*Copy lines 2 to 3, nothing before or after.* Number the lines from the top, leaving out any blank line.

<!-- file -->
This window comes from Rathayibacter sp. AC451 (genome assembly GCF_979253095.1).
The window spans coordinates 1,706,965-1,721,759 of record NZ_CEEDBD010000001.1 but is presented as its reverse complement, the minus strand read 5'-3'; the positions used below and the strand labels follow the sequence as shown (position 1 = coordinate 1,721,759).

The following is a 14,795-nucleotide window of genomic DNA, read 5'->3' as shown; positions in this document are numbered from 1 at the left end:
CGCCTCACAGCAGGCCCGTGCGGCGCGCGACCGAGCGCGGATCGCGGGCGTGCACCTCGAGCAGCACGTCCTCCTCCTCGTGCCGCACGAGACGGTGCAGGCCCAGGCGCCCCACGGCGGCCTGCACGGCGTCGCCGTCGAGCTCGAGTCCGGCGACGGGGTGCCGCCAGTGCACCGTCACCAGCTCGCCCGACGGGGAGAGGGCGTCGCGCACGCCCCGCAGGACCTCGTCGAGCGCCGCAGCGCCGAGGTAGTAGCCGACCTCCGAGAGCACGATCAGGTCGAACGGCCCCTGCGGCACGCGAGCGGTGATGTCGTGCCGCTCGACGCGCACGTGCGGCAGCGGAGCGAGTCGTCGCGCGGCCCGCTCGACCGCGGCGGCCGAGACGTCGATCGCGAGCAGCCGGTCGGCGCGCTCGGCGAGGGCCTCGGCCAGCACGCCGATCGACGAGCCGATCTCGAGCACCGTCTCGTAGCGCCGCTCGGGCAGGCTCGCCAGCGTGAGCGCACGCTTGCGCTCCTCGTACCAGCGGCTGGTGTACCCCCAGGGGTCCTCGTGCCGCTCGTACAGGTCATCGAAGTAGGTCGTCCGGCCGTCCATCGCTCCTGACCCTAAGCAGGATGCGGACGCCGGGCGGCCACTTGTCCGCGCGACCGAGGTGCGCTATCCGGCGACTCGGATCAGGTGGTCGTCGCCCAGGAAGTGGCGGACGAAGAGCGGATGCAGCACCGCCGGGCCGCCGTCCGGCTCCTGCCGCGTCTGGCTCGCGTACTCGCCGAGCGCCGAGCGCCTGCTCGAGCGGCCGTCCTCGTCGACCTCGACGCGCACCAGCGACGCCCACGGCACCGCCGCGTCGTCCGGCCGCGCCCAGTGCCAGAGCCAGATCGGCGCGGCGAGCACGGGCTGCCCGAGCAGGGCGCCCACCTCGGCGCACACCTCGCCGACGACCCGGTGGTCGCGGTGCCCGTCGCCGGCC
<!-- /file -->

The window spans coordinates 1,706,965-1,721,759 of record NZ_CEEDBD010000001.1 but is presented as its reverse complement, the minus strand read 5'-3'; the positions used below and the strand labels follow the sequence as shown (position 1 = coordinate 1,721,759).

The following is a 14,795-nucleotide window of genomic DNA, read 5'->3' as shown; positions in this document are numbered from 1 at the left end: